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  • Writer's pictureMeghan Bender

5 Tips to Protect Deliverability

Updated: Mar 26, 2020

Email deliverability is the ability to deliver emails to your subscriber's inbox. If you've ever worried about your emails going to spam, bouncing, or getting held from delivery, you're already thinking about your deliverability. Depending on the maturity of your email program, there are different techniques and rules to follow. But for starters, try adhering to these 5 recommendations to protect your ability to send.

Falling open rates and high bounce rates can be indicators of a deliverability problem. Photo by Webaroo on Unsplash.

5 Tips to Protect Your Deliverability

Here's how you can build up an email program that respects your customers and gets your emails into the inbox.

  • Set up a Welcome Email with a Double Opt-In One of the most recommended best practices for all new subscribers is to confirm with them that they consent to hear from you. At the time of subscription, set up an automatically triggered confirmation email welcoming the subscriber to your business. In that email, you want to ask for a "double opt-in". We do this by asking them to click a button to “Confirm” that they intended to subscribe. Imagine how much more engaged your email audience will be when they have all confirmed "yes, I DO want to receive messages"! These users are less likely to flag you as spam, and more likely to engage, which helps your "Sender Reputation".

  • Segment by Engagement It's always wise to segment your list and avoid sending to the whole list. But one of the most effective deliverability-saving tactics you can use is to segment your list by engagement. Start by break your list out into "Engaged", "Win-back" (or "lapsed"), and "Churned". Engaged users are those who have opened or clicked in the last 6 months. Win-back users are those who have not engaged and thus merit a different kind of messaging. Churned users are those who have never engaged, or haven't engaged in 12+ months. They are a high risk group to message since they have made clear by their behavior that they are not interested in your emails.

  • Practice Good List Hygiene What makes your list "dirty"? Well, first, it's adding subscribers who never explicitly opted in to begin with. If you don't have record of an opt-in, these folks have got to GO. This means you need to avoid risky list acquisition practices like list buying or renting. You should also have bounce suppression in place. This means that if emails to a specific user soft bounce 3 or more times, we stop sending to them for a bit (for hard bounces, just once, and stop sending permanently). Avoid having to do massive cleanup audits by putting these rules in place early on.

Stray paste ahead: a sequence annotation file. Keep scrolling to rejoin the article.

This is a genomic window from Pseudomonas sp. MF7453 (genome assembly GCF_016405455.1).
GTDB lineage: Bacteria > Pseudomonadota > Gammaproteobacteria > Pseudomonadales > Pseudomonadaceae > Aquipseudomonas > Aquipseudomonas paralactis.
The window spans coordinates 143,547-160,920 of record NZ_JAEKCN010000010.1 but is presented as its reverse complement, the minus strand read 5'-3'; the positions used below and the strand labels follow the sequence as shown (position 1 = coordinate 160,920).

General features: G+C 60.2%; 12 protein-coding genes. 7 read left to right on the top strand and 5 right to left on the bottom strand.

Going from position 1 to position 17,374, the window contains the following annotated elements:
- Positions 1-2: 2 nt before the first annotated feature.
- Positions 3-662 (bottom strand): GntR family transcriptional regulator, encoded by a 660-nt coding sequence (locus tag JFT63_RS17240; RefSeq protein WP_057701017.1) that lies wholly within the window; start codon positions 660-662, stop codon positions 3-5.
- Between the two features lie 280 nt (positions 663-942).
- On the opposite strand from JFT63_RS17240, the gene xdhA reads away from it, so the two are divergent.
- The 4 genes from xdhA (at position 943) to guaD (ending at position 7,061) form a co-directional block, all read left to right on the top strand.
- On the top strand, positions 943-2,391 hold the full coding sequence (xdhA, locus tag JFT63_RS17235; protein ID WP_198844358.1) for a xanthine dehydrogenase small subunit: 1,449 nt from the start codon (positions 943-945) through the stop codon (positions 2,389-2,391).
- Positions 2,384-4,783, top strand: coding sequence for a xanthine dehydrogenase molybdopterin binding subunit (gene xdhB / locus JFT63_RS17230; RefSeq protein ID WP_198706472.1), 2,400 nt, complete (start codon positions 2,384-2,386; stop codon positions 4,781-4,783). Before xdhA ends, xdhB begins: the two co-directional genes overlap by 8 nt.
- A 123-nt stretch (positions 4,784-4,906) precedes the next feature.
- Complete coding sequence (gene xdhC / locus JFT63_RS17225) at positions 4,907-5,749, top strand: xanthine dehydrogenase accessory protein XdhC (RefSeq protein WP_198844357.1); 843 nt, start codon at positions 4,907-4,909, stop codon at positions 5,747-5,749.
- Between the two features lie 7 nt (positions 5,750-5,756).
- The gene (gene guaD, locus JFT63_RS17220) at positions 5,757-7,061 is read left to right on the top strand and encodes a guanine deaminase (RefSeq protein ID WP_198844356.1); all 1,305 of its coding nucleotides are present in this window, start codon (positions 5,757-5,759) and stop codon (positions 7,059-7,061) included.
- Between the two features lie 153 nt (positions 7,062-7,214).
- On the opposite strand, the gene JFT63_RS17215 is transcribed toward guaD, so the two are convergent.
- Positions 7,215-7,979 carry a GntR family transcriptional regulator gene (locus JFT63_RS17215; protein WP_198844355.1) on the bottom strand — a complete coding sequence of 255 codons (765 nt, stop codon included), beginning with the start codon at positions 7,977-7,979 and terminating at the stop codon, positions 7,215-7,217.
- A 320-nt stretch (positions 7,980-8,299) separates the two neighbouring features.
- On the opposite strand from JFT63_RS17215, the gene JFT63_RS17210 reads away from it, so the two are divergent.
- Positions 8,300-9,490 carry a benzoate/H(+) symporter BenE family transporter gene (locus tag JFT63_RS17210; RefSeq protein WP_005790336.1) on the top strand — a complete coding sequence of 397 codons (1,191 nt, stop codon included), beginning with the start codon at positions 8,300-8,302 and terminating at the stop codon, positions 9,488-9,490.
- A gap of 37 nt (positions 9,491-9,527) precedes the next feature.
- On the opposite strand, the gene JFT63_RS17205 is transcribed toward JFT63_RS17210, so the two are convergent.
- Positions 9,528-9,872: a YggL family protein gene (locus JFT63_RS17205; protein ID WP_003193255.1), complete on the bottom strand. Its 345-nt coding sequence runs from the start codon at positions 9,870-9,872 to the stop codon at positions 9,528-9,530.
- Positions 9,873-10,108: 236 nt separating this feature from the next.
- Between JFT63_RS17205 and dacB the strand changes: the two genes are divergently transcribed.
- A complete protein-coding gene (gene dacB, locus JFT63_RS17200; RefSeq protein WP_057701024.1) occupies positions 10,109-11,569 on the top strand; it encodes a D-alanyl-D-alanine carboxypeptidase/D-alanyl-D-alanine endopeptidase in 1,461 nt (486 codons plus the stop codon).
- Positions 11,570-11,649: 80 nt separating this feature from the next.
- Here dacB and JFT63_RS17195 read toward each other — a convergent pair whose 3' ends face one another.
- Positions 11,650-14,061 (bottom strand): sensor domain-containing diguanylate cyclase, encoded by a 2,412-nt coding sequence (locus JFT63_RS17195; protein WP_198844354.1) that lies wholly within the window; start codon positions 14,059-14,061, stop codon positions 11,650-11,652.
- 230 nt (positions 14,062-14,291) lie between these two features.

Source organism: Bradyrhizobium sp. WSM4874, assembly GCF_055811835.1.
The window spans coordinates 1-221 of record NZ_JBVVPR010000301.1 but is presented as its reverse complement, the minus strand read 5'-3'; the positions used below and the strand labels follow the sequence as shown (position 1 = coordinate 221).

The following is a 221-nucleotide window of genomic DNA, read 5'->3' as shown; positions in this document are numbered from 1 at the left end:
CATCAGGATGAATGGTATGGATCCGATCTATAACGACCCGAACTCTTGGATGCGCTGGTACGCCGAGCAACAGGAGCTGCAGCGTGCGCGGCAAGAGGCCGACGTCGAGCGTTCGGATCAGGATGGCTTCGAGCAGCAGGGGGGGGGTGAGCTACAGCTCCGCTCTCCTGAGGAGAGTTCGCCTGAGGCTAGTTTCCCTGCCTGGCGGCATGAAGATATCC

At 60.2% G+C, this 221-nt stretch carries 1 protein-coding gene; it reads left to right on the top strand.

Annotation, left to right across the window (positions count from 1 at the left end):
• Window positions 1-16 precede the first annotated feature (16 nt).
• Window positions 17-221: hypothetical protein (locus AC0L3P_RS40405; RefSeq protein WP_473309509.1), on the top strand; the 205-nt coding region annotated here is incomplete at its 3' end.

• Monitor Engagement by Domain The simplest way to keep an eye out for potential blacklisting activity (without hiring a 3rd party service) is to monitor engagement by domain. For example, if you are seeing lower open and click rates for subscribers “” you may need to reach out to the postmaster at AOL. You can request that these inbox providers lift a blacklist but be prepared to show them how you plan to follow best practices.

  • Prioritize your Customer The whole purpose of spam filters, blacklisters, and inboxers isn't to make email marketing harder. It's to protect people from getting unsolicited messages or harassing content. In order to appease these gatekeepers, you really just need to do one thing - put your subscribers first. My rule of thumb for every campaign is to ask "Does this message provide value to the reader?". If not, I don't send it. As long as you build your email marketing strategy with the customer experience as top priority, you'll be protecting your ability to send.

There Is No Magic Cure for Bad Deliverability

So many different things can affect your deliverability, and the remedies to bad deliverability can sound extreme. BUT, as long as you are always putting the subscriber first and following simple best practices, you will be set up for inbox success.

Want to learn more? You can always contact me here.

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